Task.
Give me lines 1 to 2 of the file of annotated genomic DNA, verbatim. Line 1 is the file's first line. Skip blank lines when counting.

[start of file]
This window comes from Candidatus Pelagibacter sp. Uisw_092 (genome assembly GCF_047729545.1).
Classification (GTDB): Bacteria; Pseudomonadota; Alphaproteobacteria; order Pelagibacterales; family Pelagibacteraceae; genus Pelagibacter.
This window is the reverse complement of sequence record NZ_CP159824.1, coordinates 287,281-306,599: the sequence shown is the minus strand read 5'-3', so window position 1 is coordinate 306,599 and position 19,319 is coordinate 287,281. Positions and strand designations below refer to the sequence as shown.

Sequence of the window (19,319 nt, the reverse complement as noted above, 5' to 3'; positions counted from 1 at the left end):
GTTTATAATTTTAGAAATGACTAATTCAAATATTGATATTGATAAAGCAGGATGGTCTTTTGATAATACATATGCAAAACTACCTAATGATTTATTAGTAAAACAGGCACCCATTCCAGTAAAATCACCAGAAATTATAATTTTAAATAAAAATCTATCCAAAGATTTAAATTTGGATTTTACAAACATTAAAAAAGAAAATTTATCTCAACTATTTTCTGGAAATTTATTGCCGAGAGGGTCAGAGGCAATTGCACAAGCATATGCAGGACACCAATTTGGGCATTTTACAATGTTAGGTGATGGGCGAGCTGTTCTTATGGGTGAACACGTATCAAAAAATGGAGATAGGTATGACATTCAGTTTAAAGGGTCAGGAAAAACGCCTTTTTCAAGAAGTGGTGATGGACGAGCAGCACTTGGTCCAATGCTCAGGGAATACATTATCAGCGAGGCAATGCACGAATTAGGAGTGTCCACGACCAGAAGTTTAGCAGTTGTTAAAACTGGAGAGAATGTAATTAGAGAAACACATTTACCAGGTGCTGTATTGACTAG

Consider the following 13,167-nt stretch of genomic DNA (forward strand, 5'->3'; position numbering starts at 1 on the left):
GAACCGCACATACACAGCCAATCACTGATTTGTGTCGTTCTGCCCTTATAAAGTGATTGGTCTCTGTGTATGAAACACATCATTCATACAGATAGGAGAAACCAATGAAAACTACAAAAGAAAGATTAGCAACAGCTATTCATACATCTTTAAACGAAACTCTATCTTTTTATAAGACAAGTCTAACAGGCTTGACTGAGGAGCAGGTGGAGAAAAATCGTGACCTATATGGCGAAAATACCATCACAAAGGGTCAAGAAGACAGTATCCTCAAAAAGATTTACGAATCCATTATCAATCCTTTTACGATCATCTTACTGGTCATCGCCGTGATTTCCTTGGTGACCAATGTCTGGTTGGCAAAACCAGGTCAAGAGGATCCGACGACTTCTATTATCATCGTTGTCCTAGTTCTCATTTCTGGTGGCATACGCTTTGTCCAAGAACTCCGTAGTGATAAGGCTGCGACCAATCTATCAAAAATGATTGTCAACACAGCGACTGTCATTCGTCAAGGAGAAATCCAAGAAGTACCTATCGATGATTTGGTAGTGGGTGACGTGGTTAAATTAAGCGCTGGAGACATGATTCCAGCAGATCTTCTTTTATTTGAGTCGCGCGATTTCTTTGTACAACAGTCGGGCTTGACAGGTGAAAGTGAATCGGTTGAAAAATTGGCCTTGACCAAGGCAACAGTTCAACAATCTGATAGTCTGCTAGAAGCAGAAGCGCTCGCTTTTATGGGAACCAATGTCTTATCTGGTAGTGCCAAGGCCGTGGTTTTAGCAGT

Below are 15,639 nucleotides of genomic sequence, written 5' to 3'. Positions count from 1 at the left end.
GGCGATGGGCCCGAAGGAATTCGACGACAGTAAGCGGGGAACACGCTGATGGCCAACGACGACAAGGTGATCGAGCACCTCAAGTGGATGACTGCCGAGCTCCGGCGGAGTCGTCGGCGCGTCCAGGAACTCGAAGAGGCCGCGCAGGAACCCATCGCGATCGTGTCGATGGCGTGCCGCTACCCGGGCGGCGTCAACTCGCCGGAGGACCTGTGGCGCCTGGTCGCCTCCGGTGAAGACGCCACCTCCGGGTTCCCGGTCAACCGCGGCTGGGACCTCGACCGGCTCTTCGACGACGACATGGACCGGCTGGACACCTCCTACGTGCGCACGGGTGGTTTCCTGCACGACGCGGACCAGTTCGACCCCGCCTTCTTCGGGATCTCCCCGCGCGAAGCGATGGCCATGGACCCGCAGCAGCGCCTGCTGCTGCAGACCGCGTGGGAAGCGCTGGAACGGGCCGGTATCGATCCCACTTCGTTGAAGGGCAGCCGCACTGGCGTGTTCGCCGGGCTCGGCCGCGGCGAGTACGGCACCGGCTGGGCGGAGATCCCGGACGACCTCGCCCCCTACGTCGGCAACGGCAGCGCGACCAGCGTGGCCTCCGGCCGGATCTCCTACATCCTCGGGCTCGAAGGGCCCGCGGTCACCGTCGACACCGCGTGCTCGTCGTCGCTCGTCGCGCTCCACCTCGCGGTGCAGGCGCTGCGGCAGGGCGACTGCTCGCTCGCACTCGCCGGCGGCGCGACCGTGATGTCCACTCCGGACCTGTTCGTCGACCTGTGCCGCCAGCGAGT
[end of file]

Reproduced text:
This window comes from Candidatus Pelagibacter sp. Uisw_092 (genome assembly GCF_047729545.1).
Classification (GTDB): Bacteria; Pseudomonadota; Alphaproteobacteria; order Pelagibacterales; family Pelagibacteraceae; genus Pelagibacter.